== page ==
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Here in Boston, Italian cuisine reigns supreme. From Coppa to Capo, Scampo to Bacco, Picco to Bricco, Italian and Italian-adjacent* restaurants of all sizes and price points dot every neighborhood and dominate our “Best of” lists.
But even without a special occasion, we hold a penchant for Italian cuisine. As a restaurant owner, I sometimes wonder which came first in the cycle of desire and fulfillment — the food, or our appetite for it?
Does Boston have so many Italian restaurants because we like it — and in some cases are willing to pay top dollar for it? (And by Italian, I mean all food that in the popular imagination relates to Italy. Much of what we think of as Italian in Boston is in reality, partially or entirely, American.) Or do we like it because it’s so widely available and we’re socially cued to perceive it in a positive light?
Think of an unbranded, generic pizza box, promising “fresh,” “hot” and “delicious” pizza, or romantic movie scenes set in Italian restaurants, "Lady and the Tramp" style. Hungry yet?
Boston first welcomed large numbers of Italian immigrants in the late 1800s; many fled the chaos of Italian unification and settled in Massachusetts to work factory and mill jobs.
Early Italian restaurants catered mostly to immigrants until a prohibition loophole limited the production of wine to family "patriarchs." Italian farmers in California diverted more grapes to their compatriots in Boston and New York, who skillfully produced wine for sale in Italian restaurants.
Suddenly, diners from all ethnic backgrounds and walks of life were interested in Italian food, which adapted to a more American palate over time.
For decades after that, Italian food was widely considered to be “fairly low-class but lovable,” especially because of the large portions that were made possible by cheap American ingredients. I think back to family dinners at Vinny Testa’s, where every entree was so big it came split across three plates — chicken parm, angel hair and a side salad masquerading as a single course.
Then came Marcella Hazan, the Mediterranean diet and the now taken-for-granted availability of high quality Italian ingredients, like olive oil, balsamic vinegar, prosciutto, and Italian food in America evolved again.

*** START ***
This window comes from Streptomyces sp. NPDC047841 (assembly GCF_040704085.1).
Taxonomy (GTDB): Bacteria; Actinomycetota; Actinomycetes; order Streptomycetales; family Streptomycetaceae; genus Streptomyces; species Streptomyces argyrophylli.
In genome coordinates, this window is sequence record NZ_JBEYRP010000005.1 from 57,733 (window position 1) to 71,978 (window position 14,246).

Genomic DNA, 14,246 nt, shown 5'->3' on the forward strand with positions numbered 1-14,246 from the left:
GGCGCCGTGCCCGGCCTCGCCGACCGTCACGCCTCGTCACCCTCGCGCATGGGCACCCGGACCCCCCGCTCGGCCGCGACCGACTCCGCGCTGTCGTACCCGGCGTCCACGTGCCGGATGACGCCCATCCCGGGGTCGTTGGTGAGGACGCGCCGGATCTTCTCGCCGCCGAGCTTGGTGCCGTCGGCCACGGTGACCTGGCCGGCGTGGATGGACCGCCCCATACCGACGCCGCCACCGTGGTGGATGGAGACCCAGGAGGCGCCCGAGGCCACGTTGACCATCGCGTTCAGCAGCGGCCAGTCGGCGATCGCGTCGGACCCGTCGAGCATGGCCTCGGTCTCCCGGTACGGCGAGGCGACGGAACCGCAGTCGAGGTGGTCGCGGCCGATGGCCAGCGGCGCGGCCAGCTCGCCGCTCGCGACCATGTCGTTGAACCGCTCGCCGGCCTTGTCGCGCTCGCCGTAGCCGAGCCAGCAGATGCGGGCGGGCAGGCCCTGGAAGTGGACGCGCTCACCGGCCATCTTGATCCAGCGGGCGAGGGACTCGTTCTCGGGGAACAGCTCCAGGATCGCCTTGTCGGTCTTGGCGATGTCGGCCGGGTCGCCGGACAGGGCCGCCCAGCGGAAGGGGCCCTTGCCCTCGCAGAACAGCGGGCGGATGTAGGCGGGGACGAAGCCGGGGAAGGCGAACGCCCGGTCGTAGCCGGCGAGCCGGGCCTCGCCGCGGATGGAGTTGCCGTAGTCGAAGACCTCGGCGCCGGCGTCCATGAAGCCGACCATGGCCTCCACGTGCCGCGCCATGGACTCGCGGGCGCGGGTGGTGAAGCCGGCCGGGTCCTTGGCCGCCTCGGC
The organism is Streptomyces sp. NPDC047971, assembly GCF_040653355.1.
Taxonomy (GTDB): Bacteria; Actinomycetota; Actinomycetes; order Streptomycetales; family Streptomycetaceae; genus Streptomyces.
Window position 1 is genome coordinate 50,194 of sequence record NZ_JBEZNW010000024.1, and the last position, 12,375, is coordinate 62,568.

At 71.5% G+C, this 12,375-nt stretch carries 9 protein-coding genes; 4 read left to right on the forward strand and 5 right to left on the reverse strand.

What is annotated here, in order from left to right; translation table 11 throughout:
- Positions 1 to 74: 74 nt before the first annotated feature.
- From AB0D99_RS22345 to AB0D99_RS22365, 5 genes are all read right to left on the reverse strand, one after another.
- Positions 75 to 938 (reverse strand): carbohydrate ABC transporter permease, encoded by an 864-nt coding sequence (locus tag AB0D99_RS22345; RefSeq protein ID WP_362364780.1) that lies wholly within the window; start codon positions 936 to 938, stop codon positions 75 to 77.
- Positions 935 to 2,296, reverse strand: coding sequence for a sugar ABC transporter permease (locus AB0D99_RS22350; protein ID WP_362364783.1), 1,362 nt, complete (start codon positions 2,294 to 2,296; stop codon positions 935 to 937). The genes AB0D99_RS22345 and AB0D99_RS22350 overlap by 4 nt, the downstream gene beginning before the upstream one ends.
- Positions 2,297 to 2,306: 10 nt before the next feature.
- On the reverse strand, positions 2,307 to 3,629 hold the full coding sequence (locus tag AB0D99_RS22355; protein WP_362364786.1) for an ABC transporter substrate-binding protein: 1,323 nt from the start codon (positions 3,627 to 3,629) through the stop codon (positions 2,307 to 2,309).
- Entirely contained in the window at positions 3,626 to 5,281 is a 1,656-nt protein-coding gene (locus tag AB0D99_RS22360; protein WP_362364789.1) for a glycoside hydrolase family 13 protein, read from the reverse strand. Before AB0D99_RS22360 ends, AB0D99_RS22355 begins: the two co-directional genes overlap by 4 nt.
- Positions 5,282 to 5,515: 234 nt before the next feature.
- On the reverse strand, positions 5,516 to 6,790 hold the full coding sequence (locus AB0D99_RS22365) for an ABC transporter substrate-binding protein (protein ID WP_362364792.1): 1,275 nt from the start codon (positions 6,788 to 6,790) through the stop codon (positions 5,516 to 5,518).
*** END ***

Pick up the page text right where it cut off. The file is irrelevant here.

Or rather, it gained an additional dimension — one in which the food could be light and healthy, and the experience worth paying top-dollar for. This dimension spoke to another part of our psyches, providing diners with a sense of class and distinction. Even pizza, once the territory of corner shops and Domino’s, has long gone craft.
Today, these contemporary, high-end Italian restaurants continue to excel. In Boston Magazine’s Top 50 Restaurants issue, for example, 13 of the restaurants honored are primarily Italian while another dozen or so include Italian influences, usually in the form of pasta.
No other food tradition has so many of its dimensions, interpretations and regional traditions so well represented and widely accepted in Boston. It can be cheap or expensive. It can be pizza or pasta. It can be fast food or slow. It can be specific, like a Venetian bacaro, or generic, like a "family restaurant." Maybe that’s what we like about it.
Cuisines from all over the world share this level of depth, these multiple facets, and yet none have achieved the successful diversification and universality of Italian food, at least not in this town.
I love few things more than a good plate of pasta, but I have to wonder what comes next. Will the bubble burst? Or, will it become entrenched, creating a market too crowded for many other immigrant cuisines to evolve?
Will Boston lag behind the national restaurant scene, where underrepresented cuisines are now taking off? Will we be a boring food city, like critics say?
As much as I love to eat Italian food of all kinds, I suspect that its dominance in our local market is the result of a complex set of historical social inequalities — some moments in which Italian immigrants were marginalized, some moments in which they held privilege — and social inequalities that still persist today.
I’d like to see other food represented in Boston and we as diners should question our role in the cycle of supply and demand. Why are some cuisines usually labeled "cheap eats" and others elevated to "date night" material?
Why do we balk at a $15 bowl of pho and covet a $24 spaghetti carbonara? What would it take for Thai or Ethiopian or Trinidadian cuisine to develop the multiplicity of expressions that Italian cuisine enjoys? What role would diners play?
I couldn't go without Italian.
But it’s time to examine our preferences and ask ourselves how they are shaped. So at your candlelit table this Valentine’s Day, consider what cuisine will feel romantic and classy enough for a celebratory dinner 10 years from now.
Boston is becoming more diverse. Our food culture, I hope, will reflect this growth.
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